• Journal Article

Disposition and metabolism of GSK2251052 in humans:: a novel boron-containing antibiotic


Bowers, G. D., Tenero, D., Patel, P., Huynh, P., Sigafoos, J., O'Mara, K., ... Tomayko, J. F. (2013). Disposition and metabolism of GSK2251052 in humans:: a novel boron-containing antibiotic. Drug Metabolism and Disposition, 41(5), 1070-1081. DOI: 10.1124/dmd.112.050153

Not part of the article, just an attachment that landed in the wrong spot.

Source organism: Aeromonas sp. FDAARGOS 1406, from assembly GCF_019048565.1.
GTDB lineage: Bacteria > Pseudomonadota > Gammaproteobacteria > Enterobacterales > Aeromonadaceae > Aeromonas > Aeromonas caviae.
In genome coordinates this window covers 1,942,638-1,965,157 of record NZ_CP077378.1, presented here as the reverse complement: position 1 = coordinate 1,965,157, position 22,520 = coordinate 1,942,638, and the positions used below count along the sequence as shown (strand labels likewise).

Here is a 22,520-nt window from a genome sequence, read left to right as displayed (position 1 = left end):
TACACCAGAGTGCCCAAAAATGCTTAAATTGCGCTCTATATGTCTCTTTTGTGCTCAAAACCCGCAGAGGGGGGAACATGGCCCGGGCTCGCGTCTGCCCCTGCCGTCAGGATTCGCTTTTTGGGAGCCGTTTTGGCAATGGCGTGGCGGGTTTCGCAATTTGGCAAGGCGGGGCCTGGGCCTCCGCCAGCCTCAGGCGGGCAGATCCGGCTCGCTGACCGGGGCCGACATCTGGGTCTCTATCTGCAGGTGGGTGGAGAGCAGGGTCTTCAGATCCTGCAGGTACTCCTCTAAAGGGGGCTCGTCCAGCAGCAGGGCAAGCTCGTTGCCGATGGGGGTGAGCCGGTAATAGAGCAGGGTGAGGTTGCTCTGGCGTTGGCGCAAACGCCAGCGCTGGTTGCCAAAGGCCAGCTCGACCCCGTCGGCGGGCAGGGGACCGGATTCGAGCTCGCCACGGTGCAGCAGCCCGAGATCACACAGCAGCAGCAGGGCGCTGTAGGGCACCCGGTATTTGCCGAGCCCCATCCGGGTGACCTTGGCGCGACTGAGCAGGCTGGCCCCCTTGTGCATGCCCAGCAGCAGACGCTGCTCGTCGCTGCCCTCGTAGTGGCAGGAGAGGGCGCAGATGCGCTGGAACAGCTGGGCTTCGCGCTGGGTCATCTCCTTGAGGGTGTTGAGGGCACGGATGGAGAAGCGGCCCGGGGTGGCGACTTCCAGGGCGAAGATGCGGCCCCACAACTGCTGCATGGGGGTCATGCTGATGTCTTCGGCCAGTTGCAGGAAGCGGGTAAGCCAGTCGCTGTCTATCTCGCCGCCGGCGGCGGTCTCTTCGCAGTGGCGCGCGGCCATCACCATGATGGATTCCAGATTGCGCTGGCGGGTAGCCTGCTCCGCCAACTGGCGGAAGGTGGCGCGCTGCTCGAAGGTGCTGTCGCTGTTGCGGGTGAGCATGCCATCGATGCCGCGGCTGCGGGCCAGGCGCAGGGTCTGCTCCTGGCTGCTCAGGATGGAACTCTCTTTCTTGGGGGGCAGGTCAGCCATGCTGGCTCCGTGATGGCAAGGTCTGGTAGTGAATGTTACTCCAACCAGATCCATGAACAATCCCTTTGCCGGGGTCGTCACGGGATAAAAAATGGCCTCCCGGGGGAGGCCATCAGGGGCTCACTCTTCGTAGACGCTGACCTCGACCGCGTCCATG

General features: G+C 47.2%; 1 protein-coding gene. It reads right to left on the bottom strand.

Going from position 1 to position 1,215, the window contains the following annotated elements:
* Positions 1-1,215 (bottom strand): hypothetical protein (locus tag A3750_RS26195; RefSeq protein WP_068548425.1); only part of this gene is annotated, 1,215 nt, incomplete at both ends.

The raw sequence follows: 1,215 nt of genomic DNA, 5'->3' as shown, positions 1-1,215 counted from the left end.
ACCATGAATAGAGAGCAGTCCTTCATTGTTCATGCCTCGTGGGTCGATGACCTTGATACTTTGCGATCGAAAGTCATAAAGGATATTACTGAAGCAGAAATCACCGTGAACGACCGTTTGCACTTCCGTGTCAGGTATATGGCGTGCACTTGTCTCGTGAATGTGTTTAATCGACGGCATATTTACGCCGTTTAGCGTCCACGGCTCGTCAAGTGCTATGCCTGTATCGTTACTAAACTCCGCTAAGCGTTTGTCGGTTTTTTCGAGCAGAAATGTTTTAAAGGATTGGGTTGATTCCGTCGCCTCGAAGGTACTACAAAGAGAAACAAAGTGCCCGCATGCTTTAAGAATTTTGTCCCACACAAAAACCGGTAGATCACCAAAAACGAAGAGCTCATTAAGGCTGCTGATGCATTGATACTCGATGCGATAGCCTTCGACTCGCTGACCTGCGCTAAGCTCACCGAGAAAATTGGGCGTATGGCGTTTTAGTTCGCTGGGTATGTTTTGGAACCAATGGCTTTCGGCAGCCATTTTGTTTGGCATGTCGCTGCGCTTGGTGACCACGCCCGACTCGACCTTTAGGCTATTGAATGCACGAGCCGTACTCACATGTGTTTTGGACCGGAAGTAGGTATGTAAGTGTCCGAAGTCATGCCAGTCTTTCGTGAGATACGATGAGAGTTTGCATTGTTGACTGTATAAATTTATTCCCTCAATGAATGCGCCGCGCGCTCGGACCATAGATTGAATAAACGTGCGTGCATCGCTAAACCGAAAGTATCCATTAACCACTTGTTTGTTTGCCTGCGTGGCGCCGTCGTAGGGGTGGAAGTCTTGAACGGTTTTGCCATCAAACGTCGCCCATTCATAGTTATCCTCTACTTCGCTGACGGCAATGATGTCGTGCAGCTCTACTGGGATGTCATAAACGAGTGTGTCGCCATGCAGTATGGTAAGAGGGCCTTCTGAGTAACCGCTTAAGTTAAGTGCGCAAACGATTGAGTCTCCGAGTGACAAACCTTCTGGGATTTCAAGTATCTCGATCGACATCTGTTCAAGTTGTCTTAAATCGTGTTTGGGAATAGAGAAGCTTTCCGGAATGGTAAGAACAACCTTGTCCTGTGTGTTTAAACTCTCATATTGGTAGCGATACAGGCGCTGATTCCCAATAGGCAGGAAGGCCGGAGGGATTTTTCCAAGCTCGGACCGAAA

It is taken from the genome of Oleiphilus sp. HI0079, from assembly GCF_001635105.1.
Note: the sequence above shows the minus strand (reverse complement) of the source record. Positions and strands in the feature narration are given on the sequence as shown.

(S)-3-(Aminomethyl)-7-(3-hydroxypropoxy)-1-hydroxy-1,3-dihydro-2,1-benzoxaborole (GSK2251052) is a novel boron-containing antibiotic that inhibits bacterial leucyl tRNA synthetase, and that has been in development for the treatment of serious Gram-negative infections. In this study, six healthy adult male subjects received a single i.v. dose of [¹⁴C]GSK2251052, 1500 mg infused over 1 hour. Blood, urine, and feces were collected over an extended period of 14 days, and accelerator mass spectrometry was used to quantify low levels of radioactivity in plasma at later time points to supplement the less-sensitive liquid scintillation counting technique. An excellent mass balance recovery was achieved representing a mean total of 98.2% of the dose, including 90.5% recovered in the urine. Pharmacokinetic analysis demonstrated that radioactivity was moderately associated with the blood cellular components, and together with GSK2251052, both were highly distributed into tissues. The parent compound had a much shorter half-life than total radioactivity in plasma, approximately 11.6 hours compared with 96 hours. GSK2251052 and its major metabolite M3, which resulted from oxidation of the propanol side chain to the corresponding carboxylic acid, comprised the majority of the plasma radioactivity, 37 and 53% of the area under the plasma versus time concentration curve from time zero to infinity, respectively. Additionally, M3 was eliminated renally, and was demonstrated to be responsible for the long plasma radioactivity elimination half-life. A combination of in vitro metabolism experiments and a pharmacokinetic study in monkeys with the inhibitor 4-methylpyrazole provided strong evidence that alcohol dehydrogenase, potentially in association with aldehyde dehydrogenase, is the primary enzyme involved in the formation of the M3 metabolite.